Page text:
Media veteran Skip Pizzi has been retained as media consultant and project manager for WNET’s NextGen TV transition.

“We hope it will serve as a model for public TV – and for U.S. TV stations in general —on how the ATSC 3.0 standard’s many attributes can benefit the industry and its audiences,” Pizzi said.

Public TV Stations Elsewhere Working with Commercial Channels on 3.0

Among public television’s tools for rolling out NextGen TV in more markets are alliances with commercial TV stations -- so far implemented in about a dozen markets.

Lonna Thompson

Lonna Thompson serves multiple executive roles at America’s Public Television Stations (Image credit: APTS)

Lonna Thompson, who serves multiple executive roles at America’s Public Television Stations (APTS), said that public TV stations in 11 markets are currently involved with commercial NextGen TV projects in these communities: Baltimore; Houston; Kansas City; Orlando; Phoenix; Portland, Oregon; Raleigh-Durham; and Washington, D.C. In addition, public TV stations are taking part in duopoly transitions involving New Mexico PBS and Greenville, North Carolina, PTV plus an experimental authorization with the Michigan State University television facility.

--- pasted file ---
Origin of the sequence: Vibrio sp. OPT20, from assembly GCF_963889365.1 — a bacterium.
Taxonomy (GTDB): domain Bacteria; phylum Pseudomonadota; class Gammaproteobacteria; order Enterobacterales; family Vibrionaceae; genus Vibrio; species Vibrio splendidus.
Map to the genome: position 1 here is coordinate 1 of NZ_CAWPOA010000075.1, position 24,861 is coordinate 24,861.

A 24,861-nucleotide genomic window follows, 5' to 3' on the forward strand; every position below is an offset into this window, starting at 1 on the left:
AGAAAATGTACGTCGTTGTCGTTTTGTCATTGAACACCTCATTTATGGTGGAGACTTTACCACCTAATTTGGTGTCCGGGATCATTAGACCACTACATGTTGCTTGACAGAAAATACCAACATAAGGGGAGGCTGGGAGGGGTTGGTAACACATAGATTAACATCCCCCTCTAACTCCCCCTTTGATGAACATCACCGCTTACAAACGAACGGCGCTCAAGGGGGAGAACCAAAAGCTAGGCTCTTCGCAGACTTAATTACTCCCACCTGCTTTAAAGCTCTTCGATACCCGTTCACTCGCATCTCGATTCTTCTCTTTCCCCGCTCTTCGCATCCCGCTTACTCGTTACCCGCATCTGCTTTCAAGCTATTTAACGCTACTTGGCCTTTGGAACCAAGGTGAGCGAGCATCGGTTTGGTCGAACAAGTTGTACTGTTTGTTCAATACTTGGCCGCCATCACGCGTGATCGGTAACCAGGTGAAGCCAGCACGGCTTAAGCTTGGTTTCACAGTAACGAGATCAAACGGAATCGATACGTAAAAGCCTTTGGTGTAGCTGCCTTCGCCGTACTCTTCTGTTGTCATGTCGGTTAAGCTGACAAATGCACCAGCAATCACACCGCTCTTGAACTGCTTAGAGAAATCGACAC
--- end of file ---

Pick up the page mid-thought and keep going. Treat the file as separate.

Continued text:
Thompson, who is APTS’s executive VP, chief operating officer and general counsel, explains that her group has served a matchmaker role in connecting public TV stations with commercial NextGen TV projects.

“Sometimes a station calls us to say, ‘We’re ready to look at NextGen…,’” and in other cases BitPath and Pearl “have called us” to say they are entering a new market and want APTS’s help “to involve a public TV station there,” Thompson says. 

Thompson acknowledges that, “These market transitions [such as 3.0] aren’t easy because you have to give everyone a part of the [action].” In the case of public TV stations, “they use their spectrum fully,” she adds, citing that many stations transmit two high definition signals plus diginets. 

In D.C., Thompson points to the role of WHUT-TV, a public station licensed to the historically black Howard University. The transition to NextGen TV involved the station’s tech overhaul, which has included new equipment for 3.0 transmission. The upgrade has given the National Association of Broadcasters and other lobbying groups a visible testbed to show off NextGen TV to policymakers. 

Thompson calls the WHUT venture a “great example of commercial stations’ commitment to Next Generation TV with the inclusion of public TV.” She points out that the NAB stepped into the project on several levels. Beyond the public affairs value of having a local broadcaster air NextGen TV to show off to legislators and regulators, NAB upped its ante by funding a “learning lab” that brought Howard University students into the transition.